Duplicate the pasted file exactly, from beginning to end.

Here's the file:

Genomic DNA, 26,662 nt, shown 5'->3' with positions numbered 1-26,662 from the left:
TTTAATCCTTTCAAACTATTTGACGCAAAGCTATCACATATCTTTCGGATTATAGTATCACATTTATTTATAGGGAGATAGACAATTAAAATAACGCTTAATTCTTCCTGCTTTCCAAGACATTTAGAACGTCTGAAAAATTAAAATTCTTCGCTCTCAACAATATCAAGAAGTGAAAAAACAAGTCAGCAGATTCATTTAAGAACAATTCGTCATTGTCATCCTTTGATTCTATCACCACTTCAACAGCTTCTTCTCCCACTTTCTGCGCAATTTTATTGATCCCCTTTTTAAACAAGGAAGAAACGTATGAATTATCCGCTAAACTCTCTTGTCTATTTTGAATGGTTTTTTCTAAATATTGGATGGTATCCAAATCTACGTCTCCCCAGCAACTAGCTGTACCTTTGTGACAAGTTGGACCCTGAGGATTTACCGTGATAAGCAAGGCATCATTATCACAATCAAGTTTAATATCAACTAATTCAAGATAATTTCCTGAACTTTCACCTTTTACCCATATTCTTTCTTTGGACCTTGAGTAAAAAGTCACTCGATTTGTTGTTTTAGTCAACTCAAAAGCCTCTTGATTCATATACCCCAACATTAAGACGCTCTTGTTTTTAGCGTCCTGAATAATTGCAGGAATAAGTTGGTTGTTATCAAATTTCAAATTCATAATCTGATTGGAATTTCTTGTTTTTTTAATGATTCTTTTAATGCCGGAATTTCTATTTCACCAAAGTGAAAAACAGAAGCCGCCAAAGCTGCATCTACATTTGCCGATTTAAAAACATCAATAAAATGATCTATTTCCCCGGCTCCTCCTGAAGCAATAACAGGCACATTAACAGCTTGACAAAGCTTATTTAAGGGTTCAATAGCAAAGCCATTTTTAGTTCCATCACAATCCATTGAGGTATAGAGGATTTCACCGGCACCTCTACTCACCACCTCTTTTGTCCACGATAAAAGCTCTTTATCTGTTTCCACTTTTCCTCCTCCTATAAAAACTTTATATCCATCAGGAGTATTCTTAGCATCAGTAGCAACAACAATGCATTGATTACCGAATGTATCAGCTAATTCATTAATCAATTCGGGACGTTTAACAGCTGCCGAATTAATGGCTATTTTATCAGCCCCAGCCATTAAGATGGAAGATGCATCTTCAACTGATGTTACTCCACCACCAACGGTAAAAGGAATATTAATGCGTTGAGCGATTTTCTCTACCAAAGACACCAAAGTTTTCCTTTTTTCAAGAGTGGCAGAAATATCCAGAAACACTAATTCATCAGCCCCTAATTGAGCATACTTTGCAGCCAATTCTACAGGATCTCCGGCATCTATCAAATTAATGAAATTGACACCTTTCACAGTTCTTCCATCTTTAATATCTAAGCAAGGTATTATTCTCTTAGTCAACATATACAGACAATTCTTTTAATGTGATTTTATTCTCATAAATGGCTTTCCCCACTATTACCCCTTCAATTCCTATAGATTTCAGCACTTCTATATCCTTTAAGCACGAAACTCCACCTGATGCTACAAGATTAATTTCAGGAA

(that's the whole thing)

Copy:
Genomic DNA, 26,662 nt, shown 5'->3' with positions numbered 1-26,662 from the left:
TTTAATCCTTTCAAACTATTTGACGCAAAGCTATCACATATCTTTCGGATTATAGTATCACATTTATTTATAGGGAGATAGACAATTAAAATAACGCTTAATTCTTCCTGCTTTCCAAGACATTTAGAACGTCTGAAAAATTAAAATTCTTCGCTCTCAACAATATCAAGAAGTGAAAAAACAAGTCAGCAGATTCATTTAAGAACAATTCGTCATTGTCATCCTTTGATTCTATCACCACTTCAACAGCTTCTTCTCCCACTTTCTGCGCAATTTTATTGATCCCCTTTTTAAACAAGGAAGAAACGTATGAATTATCCGCTAAACTCTCTTGTCTATTTTGAATGGTTTTTTCTAAATATTGGATGGTATCCAAATCTACGTCTCCCCAGCAACTAGCTGTACCTTTGTGACAAGTTGGACCCTGAGGATTTACCGTGATAAGCAAGGCATCATTATCACAATCAAGTTTAATATCAACTAATTCAAGATAATTTCCTGAACTTTCACCTTTTACCCATATTCTTTCTTTGGACCTTGAGTAAAAAGTCACTCGATTTGTTGTTTTAGTCAACTCAAAAGCCTCTTGATTCATATACCCCAACATTAAGACGCTCTTGTTTTTAGCGTCCTGAATAATTGCAGGAATAAGTTGGTTGTTATCAAATTTCAAATTCATAATCTGATTGGAATTTCTTGTTTTTTTAATGATTCTTTTAATGCCGGAATTTCTATTTCACCAAAGTGAAAAACAGAAGCCGCCAAAGCTGCATCTACATTTGCCGATTTAAAAACATCAATAAAATGATCTATTTCCCCGGCTCCTCCTGAAGCAATAACAGGCACATTAACAGCTTGACAAAGCTTATTTAAGGGTTCAATAGCAAAGCCATTTTTAGTTCCATCACAATCCATTGAGGTATAGAGGATTTCACCGGCACCTCTACTCACCACCTCTTTTGTCCACGATAAAAGCTCTTTATCTGTTTCCACTTTTCCTCCTCCTATAAAAACTTTATATCCATCAGGAGTATTCTTAGCATCAGTAGCAACAACAATGCATTGATTACCGAATGTATCAGCTAATTCATTAATCAATTCGGGACGTTTAACAGCTGCCGAATTAATGGCTATTTTATCAGCCCCAGCCATTAAGATGGAAGATGCATCTTCAACTGATGTTACTCCACCACCAACGGTAAAAGGAATATTAATGCGTTGAGCGATTTTCTCTACCAAAGACACCAAAGTTTTCCTTTTTTCAAGAGTGGCAGAAATATCCAGAAACACTAATTCATCAGCCCCTAATTGAGCATACTTTGCAGCCAATTCTACAGGATCTCCGGCATCTATCAAATTAATGAAATTGACACCTTTCACAGTTCTTCCATCTTTAATATCTAAGCAAGGTATTATTCTCTTAGTCAACATATACAGACAATTCTTTTAATGTGATTTTATTCTCATAAATGGCTTTCCCCACTATTACCCCTTCAATTCCTATAGATTTCAGCACTTCTATATCCTTTAAGCACGAAACTCCACCTGATGCTACAAGATTAATTTCAGGAA